The interdiction trial of New Orleans Saints and New Orleans Pelicans owner Tom Benson came to a conclusion on June 12th. The 87-year-old Benson is being sued by his daughter, Renee, and her two children. They claim that the changes Benson made to his will in January 2015, which included removing the right to control the Saints, Pelicans, and several other businesses from his children and granting that right to his third and current wife, Gayle Benson, should be annulled. This is due to Benson’s incompetent mental state and undue influence from Gayle Benson.
Benson’s children also wish to have Benson declared incompetent to handle his own affairs. Benson and his legal team argue that Benson is competent. His decisions were made due to feelings that the former heirs were less-equipped than his wife to manage these franchises. The trial lasted nearly two weeks. It included testimony from Benson’s former heirs, executives from both teams who work with Benson, and three expert geriatric psychiatrists.
Louisiana law defines competency as “the ability of an individual to manage his own affairs. Of legal age without mental disability or incapacity.”. To have Benson declared incompetent, the plaintiffs must prove Benson doesn’t understand what’s happening with his property or the consequences of his decisions. The petitioner must prove that the defendant suffers from some type of infirmity which prevents him or her from making reasoned decisions regarding the care of his own person and/or property. The petitioner always has the burden of proving the case against the defendant. This proof must be clear and convincing.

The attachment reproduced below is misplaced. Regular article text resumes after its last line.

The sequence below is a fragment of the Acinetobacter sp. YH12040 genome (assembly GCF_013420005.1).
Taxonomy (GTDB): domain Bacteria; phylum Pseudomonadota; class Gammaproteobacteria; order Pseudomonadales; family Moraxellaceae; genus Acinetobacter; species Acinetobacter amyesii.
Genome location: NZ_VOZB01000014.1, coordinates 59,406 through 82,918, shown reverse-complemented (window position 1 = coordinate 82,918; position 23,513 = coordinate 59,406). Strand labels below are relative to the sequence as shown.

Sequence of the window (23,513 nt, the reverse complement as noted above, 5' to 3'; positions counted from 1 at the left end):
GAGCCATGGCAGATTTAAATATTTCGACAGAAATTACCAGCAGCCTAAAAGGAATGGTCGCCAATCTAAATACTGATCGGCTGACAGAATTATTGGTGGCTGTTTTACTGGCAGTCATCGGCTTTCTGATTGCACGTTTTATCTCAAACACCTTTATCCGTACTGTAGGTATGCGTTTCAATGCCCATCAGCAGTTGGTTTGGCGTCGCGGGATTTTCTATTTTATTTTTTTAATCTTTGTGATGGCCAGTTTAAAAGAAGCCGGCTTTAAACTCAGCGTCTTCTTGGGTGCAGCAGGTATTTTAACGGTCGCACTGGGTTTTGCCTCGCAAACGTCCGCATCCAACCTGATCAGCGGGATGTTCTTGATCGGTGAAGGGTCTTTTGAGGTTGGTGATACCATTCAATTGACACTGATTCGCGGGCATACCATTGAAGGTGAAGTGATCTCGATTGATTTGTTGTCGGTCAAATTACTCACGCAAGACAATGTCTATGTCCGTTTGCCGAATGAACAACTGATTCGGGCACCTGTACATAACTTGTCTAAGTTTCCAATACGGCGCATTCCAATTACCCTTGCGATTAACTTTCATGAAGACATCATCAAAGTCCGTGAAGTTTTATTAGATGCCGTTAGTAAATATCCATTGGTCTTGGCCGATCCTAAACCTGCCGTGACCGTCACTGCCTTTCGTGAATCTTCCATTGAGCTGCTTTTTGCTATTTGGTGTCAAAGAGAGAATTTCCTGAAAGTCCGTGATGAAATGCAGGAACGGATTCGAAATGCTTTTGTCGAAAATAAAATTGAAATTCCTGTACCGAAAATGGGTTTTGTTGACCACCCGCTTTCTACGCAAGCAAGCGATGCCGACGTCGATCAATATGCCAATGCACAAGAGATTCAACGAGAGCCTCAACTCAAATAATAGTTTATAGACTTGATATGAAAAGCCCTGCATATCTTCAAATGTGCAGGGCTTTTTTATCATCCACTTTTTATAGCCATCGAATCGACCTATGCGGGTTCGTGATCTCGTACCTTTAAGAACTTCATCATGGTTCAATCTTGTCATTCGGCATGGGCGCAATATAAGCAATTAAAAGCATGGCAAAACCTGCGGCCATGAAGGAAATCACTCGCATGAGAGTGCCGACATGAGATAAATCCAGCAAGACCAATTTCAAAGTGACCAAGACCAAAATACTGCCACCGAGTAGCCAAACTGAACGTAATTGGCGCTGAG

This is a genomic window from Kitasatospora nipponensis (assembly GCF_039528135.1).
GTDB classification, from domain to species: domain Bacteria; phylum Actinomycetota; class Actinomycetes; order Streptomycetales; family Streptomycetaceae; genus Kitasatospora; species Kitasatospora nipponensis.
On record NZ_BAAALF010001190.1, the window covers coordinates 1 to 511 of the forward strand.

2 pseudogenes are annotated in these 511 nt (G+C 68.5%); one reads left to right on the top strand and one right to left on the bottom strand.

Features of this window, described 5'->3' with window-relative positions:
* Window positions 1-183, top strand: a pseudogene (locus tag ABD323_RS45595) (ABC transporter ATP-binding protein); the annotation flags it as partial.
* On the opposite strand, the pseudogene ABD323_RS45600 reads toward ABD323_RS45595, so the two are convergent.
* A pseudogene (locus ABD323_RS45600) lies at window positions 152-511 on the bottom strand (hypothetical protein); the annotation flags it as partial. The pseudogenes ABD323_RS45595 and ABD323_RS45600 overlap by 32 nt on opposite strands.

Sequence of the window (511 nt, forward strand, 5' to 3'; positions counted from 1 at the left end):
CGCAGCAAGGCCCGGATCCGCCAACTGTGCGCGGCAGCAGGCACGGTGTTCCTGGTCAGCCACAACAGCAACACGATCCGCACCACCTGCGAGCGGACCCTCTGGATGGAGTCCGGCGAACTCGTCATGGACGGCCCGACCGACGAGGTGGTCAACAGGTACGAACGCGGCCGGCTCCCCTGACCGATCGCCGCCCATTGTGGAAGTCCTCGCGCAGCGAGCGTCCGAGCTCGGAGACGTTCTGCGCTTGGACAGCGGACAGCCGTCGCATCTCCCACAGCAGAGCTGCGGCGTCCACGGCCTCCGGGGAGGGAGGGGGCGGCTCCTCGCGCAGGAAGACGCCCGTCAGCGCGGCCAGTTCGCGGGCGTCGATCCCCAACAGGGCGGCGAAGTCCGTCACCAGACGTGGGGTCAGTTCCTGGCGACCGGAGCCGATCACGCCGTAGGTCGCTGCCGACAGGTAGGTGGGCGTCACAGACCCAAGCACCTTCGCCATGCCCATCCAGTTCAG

Each party hired their own psychiatrist to perform tests on Benson, and together, as commanded by Civil District Judge Kern Reese, those two psychiatrists hired an independent third psychiatrist to assist in Benson’s mental evaluation. All three physicians testified at trial regarding their respective findings, however, the specific results will remain unknown due to Judge Kern’s decision to block the trial from the public and institute a gag order as to protect Benson’s privacy.
When dealing with a case involving an elderly person and his or her competency, psychiatrists, specifically geriatric psychiatrists, are often called upon to evaluate and determine the mental-state of the person being evaluated. During such evaluations, doctors test for a number of factors that may be affecting the subject’s competency. These tests include those for mental capacity, such as the ability to perform daily routines or answer simple questions. This is similar to those asked in a concussion or sobriety test. Also there are tests for physical causes of incompetency, such as disease or interaction of medications.
The results of these tests are heavily relied upon in interdiction cases such as Mr. Benson’s. In this case, Dr. Ted Bloch III is an expert in dementia and the geriatric psychiatrist chosen by the petitioners. He testified for over 6 hours as he presented his test results. He was then cross-examined by Benson’s attorneys. Benson’s expert, John Thompson, the chairman of the psychiatry department at Tulane School of Medicine, and Dr. Kenneth Sakauye, a University of Tennessee psychiatrist chosen to be the third doctor, testified for similar amounts of time as Dr. Bloch. Their testimonies will likely carry much weight in determining the conclusion Judge Kerns comes to.